(For example, if samples are evenly distributed along the x axis, a 89

degree line is highly under-represented, but a 1 degree line is highly

over-represented. The number of samples should be sqrt(dx^2 + dy^2),

but with evenly spaced x samples, its just dx.

I don’t know of a way to directly produce the LeCroy heatmap in Python,

so here’s my idea for a hack:

*Each sample point you have from the trace represents a point in XY

coordinates.

*Similarly, the plot area is filled with regularly spaced XY coordinates.

*Every trace sample will fall within a square bounding box with four points.

*Each plot area point gets a membership value, based on distance between

centers of the sample point and the plot area point.

*To construct the heat diagram, sum the membership values of all sample

points for all traces.

*Display it with a contour plot, but without the isovalue lines.

-Ethan

Hi Russ,

Russ Dill, on 2012-01-21 13:30, wrote:

I'm using matplotlib from pylab to generate eye patterns for signal
simulations. My output pretty much looks like this:

http://www.flickr.com/photos/31208937@...3933.../6079131690/

Its pretty useful as it allows one to quickly see the size of the eye
opening, the maximum/minimum voltage, etc. I'd really like to be able
to create a heat diagram, like these:

Is there any way within matplotlib to do that right now?

the quick and dirty way to get close to what you want is to add
an alpha value to the lines you're already plotting. Here's a
small example:

x = np.arange(0,3,.01)
y = np.sin(x**2)
all_x,all_y = [],[]
ax = plt.gca()
for i in range(100):
noisex = np.random.randn(1)*.04
noisey = (np.random.randn(x.shape)*.2)**3
ax.plot(x+noisex,y+noisey, color='b', alpha=.01)
all_x.append(x+noisex)
all_y.append(y+noisey)

To get a heat diagram, as was suggested, you can use a 2d
histogram.

plt.figure()
all_x =np.array(all_x)
all_y = np.array(all_y)
all_x.shape = all_y.shape = -1
H, yedges, xedges = np.histogram2d(all_y, all_x, bins=100)
extent = [xedges, xedges[-1], yedges[-1], yedges]
ax = plt.gca()
plt.hot()
ax.imshow(H, extent=extent, interpolation='nearest')
ax.invert_yaxis()

I'm attaching the two images for reference

best,  ···

--
Paul Ivanov
314 address only used for lists, off-list direct email at:
http://pirsquared.org | GPG/PGP key id: 0x0F3E28F7

Paul Ivanov, on 2012-01-23 13:07, wrote:

the quick and dirty way to get close to what you want is to add
an alpha value to the lines you're already plotting. Here's a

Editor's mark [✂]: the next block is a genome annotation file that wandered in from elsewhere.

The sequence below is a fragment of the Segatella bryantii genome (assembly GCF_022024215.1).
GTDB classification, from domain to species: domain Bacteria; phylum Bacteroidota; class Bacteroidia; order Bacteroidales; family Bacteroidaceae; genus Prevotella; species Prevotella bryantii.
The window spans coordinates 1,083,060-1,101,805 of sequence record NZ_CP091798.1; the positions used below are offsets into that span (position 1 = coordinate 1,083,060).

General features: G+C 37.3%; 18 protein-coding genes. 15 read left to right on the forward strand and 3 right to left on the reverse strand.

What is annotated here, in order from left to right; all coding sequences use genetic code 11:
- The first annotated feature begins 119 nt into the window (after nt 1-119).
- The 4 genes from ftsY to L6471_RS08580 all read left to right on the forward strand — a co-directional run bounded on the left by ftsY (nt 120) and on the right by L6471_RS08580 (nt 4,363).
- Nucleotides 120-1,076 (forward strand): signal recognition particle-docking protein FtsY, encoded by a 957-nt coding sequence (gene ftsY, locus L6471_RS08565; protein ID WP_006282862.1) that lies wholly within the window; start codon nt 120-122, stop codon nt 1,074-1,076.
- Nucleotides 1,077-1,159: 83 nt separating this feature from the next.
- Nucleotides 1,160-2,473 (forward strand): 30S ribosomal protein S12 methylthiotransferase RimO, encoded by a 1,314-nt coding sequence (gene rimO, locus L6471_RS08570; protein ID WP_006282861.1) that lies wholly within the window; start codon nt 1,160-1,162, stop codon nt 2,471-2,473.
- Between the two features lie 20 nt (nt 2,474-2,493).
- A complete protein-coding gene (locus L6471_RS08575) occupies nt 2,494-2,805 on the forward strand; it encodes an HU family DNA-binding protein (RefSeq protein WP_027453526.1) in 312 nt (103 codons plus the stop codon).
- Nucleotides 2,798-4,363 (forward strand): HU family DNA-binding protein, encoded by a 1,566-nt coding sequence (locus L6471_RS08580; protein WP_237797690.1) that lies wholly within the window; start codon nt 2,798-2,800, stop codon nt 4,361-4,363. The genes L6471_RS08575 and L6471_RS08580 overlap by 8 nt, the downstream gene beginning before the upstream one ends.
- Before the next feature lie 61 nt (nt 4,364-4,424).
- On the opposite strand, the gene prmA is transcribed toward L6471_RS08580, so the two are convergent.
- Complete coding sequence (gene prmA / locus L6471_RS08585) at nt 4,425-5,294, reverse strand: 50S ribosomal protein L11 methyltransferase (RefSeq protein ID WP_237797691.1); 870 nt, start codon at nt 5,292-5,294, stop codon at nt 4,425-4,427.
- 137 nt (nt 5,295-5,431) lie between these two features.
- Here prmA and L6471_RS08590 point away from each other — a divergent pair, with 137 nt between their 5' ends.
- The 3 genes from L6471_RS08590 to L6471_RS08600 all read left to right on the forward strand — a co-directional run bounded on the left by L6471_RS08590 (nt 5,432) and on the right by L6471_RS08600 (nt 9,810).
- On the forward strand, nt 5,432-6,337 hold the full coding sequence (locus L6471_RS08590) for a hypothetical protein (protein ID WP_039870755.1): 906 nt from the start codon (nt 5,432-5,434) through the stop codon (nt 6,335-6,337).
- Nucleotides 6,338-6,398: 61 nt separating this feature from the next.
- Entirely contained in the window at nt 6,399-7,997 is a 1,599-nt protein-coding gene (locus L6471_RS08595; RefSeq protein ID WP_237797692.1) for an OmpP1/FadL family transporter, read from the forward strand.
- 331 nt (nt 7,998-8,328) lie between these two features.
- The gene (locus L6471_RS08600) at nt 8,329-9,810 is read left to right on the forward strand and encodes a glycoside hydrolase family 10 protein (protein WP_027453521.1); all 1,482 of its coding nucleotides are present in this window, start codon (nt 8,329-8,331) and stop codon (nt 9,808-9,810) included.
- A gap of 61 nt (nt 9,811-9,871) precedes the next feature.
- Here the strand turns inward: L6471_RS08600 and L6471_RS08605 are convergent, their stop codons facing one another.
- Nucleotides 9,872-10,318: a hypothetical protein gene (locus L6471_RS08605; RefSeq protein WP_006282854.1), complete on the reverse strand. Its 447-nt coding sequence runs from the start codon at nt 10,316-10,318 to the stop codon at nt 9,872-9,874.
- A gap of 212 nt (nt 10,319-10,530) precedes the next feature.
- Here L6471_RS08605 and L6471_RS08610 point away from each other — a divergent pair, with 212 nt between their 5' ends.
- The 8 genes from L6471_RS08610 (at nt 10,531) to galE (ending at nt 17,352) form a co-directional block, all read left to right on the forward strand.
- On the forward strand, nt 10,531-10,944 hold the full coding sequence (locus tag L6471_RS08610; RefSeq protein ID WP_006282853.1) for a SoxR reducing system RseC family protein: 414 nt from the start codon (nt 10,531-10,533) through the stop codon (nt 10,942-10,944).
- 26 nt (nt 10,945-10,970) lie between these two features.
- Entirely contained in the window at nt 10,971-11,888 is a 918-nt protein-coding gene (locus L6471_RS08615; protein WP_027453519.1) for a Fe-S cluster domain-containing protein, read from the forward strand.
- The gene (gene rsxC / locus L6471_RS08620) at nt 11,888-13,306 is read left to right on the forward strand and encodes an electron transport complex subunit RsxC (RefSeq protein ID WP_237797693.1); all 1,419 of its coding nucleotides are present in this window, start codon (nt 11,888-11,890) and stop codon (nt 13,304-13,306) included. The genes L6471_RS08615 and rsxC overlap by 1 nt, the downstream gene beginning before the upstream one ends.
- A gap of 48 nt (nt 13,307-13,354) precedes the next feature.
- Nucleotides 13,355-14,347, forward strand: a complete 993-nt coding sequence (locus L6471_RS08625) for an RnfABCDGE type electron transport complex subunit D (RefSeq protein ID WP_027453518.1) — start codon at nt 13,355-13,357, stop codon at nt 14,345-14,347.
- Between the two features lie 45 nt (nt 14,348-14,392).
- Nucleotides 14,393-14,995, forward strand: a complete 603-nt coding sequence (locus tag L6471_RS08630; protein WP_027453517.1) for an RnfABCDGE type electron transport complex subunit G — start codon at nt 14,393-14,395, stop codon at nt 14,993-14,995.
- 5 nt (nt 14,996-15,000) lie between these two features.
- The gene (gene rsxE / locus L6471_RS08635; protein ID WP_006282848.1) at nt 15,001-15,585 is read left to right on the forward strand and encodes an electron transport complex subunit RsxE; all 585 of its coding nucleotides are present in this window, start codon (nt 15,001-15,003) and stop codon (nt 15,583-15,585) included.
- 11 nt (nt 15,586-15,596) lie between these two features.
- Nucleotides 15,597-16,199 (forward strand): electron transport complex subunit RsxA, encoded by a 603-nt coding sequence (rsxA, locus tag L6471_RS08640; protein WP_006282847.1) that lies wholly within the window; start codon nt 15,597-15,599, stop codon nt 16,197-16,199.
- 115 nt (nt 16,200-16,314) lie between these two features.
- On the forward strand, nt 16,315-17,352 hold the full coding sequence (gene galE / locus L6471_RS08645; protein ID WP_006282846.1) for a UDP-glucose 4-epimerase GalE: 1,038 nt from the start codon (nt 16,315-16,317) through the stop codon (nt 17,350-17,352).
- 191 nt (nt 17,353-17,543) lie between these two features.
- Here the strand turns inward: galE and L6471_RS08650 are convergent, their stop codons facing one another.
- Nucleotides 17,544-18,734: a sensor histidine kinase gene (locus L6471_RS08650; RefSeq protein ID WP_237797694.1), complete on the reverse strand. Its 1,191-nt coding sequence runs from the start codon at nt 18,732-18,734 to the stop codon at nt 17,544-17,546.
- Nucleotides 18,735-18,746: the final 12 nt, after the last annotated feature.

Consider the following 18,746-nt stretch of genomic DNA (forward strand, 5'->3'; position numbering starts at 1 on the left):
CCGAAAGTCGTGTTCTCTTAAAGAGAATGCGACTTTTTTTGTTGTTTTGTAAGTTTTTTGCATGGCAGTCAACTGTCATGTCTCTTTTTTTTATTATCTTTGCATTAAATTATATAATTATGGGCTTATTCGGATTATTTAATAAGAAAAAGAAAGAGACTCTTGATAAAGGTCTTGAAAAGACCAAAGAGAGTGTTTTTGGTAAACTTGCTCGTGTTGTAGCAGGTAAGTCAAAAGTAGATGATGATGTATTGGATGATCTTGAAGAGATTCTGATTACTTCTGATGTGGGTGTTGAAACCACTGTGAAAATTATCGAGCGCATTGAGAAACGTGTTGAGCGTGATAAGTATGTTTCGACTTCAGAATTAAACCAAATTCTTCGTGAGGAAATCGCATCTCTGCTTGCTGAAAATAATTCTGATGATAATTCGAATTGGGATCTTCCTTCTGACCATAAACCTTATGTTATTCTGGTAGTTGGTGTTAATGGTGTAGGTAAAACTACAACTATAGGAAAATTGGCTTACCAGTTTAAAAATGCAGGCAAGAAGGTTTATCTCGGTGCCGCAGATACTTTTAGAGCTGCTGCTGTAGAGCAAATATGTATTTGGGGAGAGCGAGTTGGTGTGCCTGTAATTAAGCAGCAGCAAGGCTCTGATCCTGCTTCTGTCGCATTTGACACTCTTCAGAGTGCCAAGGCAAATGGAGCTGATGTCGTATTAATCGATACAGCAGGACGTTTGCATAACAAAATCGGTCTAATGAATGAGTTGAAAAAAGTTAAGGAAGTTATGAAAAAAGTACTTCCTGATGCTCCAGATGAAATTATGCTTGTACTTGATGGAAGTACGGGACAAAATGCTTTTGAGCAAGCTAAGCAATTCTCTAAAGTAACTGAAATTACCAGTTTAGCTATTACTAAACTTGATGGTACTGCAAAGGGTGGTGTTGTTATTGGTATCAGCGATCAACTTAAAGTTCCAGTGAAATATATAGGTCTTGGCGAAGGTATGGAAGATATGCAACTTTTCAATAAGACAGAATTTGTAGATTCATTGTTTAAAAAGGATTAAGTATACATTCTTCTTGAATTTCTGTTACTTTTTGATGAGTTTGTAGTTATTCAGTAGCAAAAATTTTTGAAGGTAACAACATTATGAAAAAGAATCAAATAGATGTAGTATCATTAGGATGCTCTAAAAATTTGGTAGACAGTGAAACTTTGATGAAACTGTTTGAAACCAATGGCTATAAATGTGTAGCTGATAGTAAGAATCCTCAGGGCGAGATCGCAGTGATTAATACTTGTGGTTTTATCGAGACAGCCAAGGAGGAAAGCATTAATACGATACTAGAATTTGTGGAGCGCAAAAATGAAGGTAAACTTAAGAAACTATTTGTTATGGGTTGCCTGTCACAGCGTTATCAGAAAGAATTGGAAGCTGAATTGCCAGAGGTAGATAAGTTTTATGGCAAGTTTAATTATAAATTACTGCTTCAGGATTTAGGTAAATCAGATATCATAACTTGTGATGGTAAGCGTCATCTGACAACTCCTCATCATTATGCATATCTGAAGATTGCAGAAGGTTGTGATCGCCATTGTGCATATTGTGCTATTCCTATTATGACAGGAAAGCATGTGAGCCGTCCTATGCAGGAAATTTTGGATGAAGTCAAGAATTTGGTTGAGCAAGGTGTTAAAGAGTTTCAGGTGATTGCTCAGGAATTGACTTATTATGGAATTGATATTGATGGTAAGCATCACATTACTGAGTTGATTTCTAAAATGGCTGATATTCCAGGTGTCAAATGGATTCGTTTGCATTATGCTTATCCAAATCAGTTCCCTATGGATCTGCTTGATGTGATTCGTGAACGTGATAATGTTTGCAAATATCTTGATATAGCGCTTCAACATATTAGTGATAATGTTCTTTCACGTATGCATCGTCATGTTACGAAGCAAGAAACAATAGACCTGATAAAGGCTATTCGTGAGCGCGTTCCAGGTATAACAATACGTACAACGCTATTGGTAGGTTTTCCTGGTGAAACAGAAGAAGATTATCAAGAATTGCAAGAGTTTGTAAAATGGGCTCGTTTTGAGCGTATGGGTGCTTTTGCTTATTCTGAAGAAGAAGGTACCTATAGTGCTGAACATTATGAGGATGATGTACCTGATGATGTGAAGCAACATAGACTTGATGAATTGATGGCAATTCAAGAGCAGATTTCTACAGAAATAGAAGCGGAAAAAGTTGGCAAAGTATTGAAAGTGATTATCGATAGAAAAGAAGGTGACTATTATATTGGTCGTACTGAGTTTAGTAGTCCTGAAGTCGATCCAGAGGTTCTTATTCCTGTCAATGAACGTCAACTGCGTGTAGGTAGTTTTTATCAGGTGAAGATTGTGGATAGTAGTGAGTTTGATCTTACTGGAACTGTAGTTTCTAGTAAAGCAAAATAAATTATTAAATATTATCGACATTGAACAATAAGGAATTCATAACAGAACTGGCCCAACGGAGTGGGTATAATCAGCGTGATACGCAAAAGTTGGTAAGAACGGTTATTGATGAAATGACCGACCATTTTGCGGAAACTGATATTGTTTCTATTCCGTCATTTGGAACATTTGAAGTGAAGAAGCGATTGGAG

small example:

x = np.arange(0,3,.01)
y = np.sin(x**2)
all_x,all_y = [],[]
ax = plt.gca()
for i in range(100):
noisex = np.random.randn(1)*.04
noisey = (np.random.randn(x.shape)*.2)**3
ax.plot(x+noisex,y+noisey, color='b', alpha=.01)
all_x.append(x+noisex)
all_y.append(y+noisey)

To get a heat diagram, as was suggested, you can use a 2d
histogram.

plt.figure()
all_x =np.array(all_x)
all_y = np.array(all_y)
all_x.shape = all_y.shape = -1
H, yedges, xedges = np.histogram2d(all_y, all_x, bins=100)
extent = [xedges, xedges[-1], yedges[-1], yedges]
ax = plt.gca()
plt.hot()
ax.imshow(H, extent=extent, interpolation='nearest')
ax.invert_yaxis()

For completeness, attached is what the hexbin version of the same
data looks like:

plt.hexbin(all_x, all_y)

You may want to play with the 'bins' (for histogram2d) and
'griddata' (for hexbin) parameters to get the appropriate level
of detail for the amount of data you have.

best, ···

--
Paul Ivanov
314 address only used for lists, off-list direct email at:
http://pirsquared.org | GPG/PGP key id: 0x0F3E28F7

To get a proper count of the 2D bins that each curve crosses, you could parameterize the curve by arclength and resample it use a small step size. Or, you could linearly interpolate between the curve’s discretized data points using Bresenham’s line algorithm. The latter seemed like a straightforward approach, so I wrote it up and added it to the SciPy Cookbook:

``````[http://www.scipy.org/Cookbook/EyeDiagram](http://www.scipy.org/Cookbook/EyeDiagram)
``````

Warren

···

On Mon, Jan 23, 2012 at 3:19 PM, Paul Ivanov <pivanov314@…287…> wrote:

Paul Ivanov, on 2012-01-23 13:07, wrote:

the quick and dirty way to get close to what you want is to add

an alpha value to the lines you’re already plotting. Here’s a

small example:

x = np.arange(0,3,.01)

y = np.sin(x**2)

all_x,all_y = [],[]

ax = plt.gca()

for i in range(100):

``````  noisex = np.random.randn(1)*.04
``````
``````  noisey = (np.random.randn(x.shape)*.2)**3
``````
``````  ax.plot(x+noisex,y+noisey, color='b', alpha=.01)
``````
``````  all_x.append(x+noisex)
``````
``````  all_y.append(y+noisey)
``````

To get a heat diagram, as was suggested, you can use a 2d

histogram.

plt.figure()

all_x =np.array(all_x)

all_y = np.array(all_y)

all_x.shape = all_y.shape = -1

H, yedges, xedges = np.histogram2d(all_y, all_x, bins=100)

extent = [xedges, xedges[-1], yedges[-1], yedges]

ax = plt.gca()

plt.hot()

ax.imshow(H, extent=extent, interpolation=‘nearest’)

ax.invert_yaxis()

For completeness, attached is what the hexbin version of the same

data looks like:

plt.hexbin(all_x, all_y)

You may want to play with the ‘bins’ (for histogram2d) and

‘griddata’ (for hexbin) parameters to get the appropriate level

of detail for the amount of data you have.